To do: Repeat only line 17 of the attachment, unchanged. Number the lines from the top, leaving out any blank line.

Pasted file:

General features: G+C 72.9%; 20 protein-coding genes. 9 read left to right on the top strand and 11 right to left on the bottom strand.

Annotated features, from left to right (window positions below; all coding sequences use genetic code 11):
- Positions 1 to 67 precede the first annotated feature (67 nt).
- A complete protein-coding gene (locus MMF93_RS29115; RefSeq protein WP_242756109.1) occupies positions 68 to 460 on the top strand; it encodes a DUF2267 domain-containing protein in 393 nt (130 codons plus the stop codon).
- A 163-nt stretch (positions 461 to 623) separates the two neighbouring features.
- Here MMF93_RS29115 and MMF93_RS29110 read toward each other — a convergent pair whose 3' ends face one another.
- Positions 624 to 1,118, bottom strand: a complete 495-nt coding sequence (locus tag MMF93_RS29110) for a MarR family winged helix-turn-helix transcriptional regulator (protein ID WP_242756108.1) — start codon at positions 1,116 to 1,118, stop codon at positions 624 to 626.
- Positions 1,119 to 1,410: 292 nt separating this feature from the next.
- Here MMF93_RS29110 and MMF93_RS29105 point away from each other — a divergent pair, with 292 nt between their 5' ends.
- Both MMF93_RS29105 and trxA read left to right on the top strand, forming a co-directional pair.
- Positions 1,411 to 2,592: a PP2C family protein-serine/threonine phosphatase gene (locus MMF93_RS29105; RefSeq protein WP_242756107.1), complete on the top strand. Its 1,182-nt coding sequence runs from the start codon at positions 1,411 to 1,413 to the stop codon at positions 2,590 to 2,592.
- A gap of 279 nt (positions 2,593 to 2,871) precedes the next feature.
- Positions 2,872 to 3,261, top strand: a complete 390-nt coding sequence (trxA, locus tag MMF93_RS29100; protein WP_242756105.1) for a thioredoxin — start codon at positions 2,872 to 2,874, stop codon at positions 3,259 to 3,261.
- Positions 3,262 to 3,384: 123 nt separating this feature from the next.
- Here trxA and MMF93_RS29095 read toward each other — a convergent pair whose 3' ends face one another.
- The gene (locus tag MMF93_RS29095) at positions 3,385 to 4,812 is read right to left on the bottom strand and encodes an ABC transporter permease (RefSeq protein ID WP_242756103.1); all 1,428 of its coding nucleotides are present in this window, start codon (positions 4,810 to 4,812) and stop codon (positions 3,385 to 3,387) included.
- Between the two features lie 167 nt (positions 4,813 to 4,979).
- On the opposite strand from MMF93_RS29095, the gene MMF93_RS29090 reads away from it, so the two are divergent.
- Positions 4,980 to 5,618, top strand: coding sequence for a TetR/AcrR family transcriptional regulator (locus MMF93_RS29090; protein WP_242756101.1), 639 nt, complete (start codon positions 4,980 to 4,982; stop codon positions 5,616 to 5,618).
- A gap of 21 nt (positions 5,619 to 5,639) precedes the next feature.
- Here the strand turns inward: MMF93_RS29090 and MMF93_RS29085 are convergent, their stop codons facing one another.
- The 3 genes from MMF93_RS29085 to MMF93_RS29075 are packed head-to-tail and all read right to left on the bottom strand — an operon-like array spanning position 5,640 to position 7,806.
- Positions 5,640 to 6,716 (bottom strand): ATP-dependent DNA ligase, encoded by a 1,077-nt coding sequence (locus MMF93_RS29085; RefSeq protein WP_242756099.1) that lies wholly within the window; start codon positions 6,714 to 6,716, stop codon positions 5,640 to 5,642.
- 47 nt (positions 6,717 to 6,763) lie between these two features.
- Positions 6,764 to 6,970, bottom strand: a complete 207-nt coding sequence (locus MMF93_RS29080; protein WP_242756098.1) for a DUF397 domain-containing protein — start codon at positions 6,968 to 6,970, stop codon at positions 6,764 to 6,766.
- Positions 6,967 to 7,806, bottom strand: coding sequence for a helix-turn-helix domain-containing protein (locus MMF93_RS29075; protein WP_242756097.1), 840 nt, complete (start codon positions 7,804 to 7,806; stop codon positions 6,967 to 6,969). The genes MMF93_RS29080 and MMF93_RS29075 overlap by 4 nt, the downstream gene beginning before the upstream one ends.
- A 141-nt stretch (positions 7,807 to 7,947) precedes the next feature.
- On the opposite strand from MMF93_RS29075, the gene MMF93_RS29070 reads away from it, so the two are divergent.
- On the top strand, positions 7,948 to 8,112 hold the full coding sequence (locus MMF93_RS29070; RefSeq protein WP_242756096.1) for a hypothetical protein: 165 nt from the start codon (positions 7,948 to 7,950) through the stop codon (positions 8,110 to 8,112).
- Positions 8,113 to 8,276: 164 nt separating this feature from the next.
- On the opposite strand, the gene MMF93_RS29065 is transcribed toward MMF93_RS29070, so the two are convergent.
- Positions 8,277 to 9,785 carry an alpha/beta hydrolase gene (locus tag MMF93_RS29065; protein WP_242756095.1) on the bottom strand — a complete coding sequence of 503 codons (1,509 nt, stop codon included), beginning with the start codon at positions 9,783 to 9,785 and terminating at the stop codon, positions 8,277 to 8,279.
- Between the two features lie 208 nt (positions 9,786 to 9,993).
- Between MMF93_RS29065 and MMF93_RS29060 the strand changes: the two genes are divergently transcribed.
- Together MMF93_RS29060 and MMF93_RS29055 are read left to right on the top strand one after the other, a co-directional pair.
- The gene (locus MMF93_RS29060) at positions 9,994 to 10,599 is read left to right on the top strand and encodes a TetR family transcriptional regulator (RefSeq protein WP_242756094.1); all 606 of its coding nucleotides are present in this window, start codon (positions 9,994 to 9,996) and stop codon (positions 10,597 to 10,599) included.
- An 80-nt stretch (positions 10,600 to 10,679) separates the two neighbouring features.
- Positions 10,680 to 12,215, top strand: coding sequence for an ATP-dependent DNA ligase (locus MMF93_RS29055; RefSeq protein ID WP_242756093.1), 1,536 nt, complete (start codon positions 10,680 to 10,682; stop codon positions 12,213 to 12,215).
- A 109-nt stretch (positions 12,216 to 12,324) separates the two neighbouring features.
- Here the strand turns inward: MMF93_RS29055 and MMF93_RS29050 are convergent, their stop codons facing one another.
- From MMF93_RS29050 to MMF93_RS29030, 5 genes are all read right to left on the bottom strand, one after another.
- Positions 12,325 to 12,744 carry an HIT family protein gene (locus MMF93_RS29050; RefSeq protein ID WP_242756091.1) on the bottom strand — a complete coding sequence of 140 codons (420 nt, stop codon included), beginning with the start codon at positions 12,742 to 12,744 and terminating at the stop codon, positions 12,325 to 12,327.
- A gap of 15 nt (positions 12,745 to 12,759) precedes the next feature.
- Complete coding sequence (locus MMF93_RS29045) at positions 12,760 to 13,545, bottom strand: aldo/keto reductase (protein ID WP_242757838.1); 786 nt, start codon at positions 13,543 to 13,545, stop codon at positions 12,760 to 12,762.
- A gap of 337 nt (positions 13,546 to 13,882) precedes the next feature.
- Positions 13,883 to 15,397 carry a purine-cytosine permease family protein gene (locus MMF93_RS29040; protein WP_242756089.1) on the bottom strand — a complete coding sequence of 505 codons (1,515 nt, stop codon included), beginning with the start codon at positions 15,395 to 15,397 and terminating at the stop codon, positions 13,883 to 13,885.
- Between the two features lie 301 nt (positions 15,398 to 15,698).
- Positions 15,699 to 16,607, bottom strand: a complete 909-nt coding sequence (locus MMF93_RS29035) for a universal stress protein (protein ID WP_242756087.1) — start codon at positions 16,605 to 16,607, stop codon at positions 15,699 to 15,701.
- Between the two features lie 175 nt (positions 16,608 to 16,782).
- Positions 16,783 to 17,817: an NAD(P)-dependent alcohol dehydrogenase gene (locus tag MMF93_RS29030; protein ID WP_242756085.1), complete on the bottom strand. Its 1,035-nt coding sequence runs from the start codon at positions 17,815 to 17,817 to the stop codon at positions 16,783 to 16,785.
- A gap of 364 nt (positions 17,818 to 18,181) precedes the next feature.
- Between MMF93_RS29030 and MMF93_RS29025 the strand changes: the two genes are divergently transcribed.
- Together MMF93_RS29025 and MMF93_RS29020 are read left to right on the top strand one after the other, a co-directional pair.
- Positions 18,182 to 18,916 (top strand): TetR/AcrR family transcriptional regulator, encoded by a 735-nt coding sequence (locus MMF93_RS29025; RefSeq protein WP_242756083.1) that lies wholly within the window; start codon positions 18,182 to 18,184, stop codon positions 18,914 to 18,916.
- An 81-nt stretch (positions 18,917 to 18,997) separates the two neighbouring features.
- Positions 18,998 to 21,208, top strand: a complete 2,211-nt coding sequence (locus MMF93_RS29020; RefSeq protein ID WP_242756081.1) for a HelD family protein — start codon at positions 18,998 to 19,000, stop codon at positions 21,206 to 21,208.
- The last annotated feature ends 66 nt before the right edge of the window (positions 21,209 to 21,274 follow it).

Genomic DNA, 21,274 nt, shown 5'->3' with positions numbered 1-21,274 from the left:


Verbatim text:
- Between the two features lie 167 nt (positions 4,813 to 4,979).